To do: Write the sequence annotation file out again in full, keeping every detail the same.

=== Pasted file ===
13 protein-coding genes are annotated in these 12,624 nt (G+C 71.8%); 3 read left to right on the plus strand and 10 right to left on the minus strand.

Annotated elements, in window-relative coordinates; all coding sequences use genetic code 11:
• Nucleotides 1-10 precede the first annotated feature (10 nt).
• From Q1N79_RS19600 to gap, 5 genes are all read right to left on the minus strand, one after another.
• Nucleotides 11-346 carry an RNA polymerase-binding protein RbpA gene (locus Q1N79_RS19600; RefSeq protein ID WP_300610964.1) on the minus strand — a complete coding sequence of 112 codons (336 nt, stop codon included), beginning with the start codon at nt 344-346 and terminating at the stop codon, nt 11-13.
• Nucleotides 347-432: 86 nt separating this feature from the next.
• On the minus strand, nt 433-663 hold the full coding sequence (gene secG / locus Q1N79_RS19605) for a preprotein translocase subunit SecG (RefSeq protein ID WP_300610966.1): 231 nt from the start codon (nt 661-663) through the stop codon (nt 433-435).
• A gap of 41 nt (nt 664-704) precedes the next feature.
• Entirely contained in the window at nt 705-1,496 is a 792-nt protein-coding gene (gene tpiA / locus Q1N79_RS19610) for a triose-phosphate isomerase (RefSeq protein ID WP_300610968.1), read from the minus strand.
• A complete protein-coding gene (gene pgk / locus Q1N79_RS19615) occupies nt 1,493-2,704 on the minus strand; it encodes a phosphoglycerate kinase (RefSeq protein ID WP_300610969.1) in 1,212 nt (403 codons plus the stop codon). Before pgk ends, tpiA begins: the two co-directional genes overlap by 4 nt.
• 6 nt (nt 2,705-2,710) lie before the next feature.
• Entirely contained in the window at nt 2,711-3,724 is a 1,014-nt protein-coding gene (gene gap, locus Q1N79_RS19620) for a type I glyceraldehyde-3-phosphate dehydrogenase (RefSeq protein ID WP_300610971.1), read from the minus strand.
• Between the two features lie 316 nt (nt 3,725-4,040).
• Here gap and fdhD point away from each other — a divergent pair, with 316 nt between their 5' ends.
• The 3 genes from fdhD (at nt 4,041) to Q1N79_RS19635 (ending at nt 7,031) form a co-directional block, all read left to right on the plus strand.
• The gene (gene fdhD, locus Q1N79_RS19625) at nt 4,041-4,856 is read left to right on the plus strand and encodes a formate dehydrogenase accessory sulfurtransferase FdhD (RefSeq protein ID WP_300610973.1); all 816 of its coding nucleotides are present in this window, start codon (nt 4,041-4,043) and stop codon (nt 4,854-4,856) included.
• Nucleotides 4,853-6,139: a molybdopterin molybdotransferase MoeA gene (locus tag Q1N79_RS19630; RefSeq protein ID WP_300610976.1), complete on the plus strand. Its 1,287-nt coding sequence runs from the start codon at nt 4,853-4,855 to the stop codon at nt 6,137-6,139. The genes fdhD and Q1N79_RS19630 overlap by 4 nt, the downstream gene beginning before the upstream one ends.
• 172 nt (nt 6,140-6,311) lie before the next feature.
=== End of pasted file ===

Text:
13 protein-coding genes are annotated in these 12,624 nt (G+C 71.8%); 3 read left to right on the plus strand and 10 right to left on the minus strand.

Annotated elements, in window-relative coordinates; all coding sequences use genetic code 11:
• Nucleotides 1-10 precede the first annotated feature (10 nt).
• From Q1N79_RS19600 to gap, 5 genes are all read right to left on the minus strand, one after another.
• Nucleotides 11-346 carry an RNA polymerase-binding protein RbpA gene (locus Q1N79_RS19600; RefSeq protein ID WP_300610964.1) on the minus strand — a complete coding sequence of 112 codons (336 nt, stop codon included), beginning with the start codon at nt 344-346 and terminating at the stop codon, nt 11-13.
• Nucleotides 347-432: 86 nt separating this feature from the next.
• On the minus strand, nt 433-663 hold the full coding sequence (gene secG / locus Q1N79_RS19605) for a preprotein translocase subunit SecG (RefSeq protein ID WP_300610966.1): 231 nt from the start codon (nt 661-663) through the stop codon (nt 433-435).
• A gap of 41 nt (nt 664-704) precedes the next feature.
• Entirely contained in the window at nt 705-1,496 is a 792-nt protein-coding gene (gene tpiA / locus Q1N79_RS19610) for a triose-phosphate isomerase (RefSeq protein ID WP_300610968.1), read from the minus strand.
• A complete protein-coding gene (gene pgk / locus Q1N79_RS19615) occupies nt 1,493-2,704 on the minus strand; it encodes a phosphoglycerate kinase (RefSeq protein ID WP_300610969.1) in 1,212 nt (403 codons plus the stop codon). Before pgk ends, tpiA begins: the two co-directional genes overlap by 4 nt.
• 6 nt (nt 2,705-2,710) lie before the next feature.
• Entirely contained in the window at nt 2,711-3,724 is a 1,014-nt protein-coding gene (gene gap, locus Q1N79_RS19620) for a type I glyceraldehyde-3-phosphate dehydrogenase (RefSeq protein ID WP_300610971.1), read from the minus strand.
• Between the two features lie 316 nt (nt 3,725-4,040).
• Here gap and fdhD point away from each other — a divergent pair, with 316 nt between their 5' ends.
• The 3 genes from fdhD (at nt 4,041) to Q1N79_RS19635 (ending at nt 7,031) form a co-directional block, all read left to right on the plus strand.
• The gene (gene fdhD, locus Q1N79_RS19625) at nt 4,041-4,856 is read left to right on the plus strand and encodes a formate dehydrogenase accessory sulfurtransferase FdhD (RefSeq protein ID WP_300610973.1); all 816 of its coding nucleotides are present in this window, start codon (nt 4,041-4,043) and stop codon (nt 4,854-4,856) included.
• Nucleotides 4,853-6,139: a molybdopterin molybdotransferase MoeA gene (locus tag Q1N79_RS19630; RefSeq protein ID WP_300610976.1), complete on the plus strand. Its 1,287-nt coding sequence runs from the start codon at nt 4,853-4,855 to the stop codon at nt 6,137-6,139. The genes fdhD and Q1N79_RS19630 overlap by 4 nt, the downstream gene beginning before the upstream one ends.
• 172 nt (nt 6,140-6,311) lie before the next feature.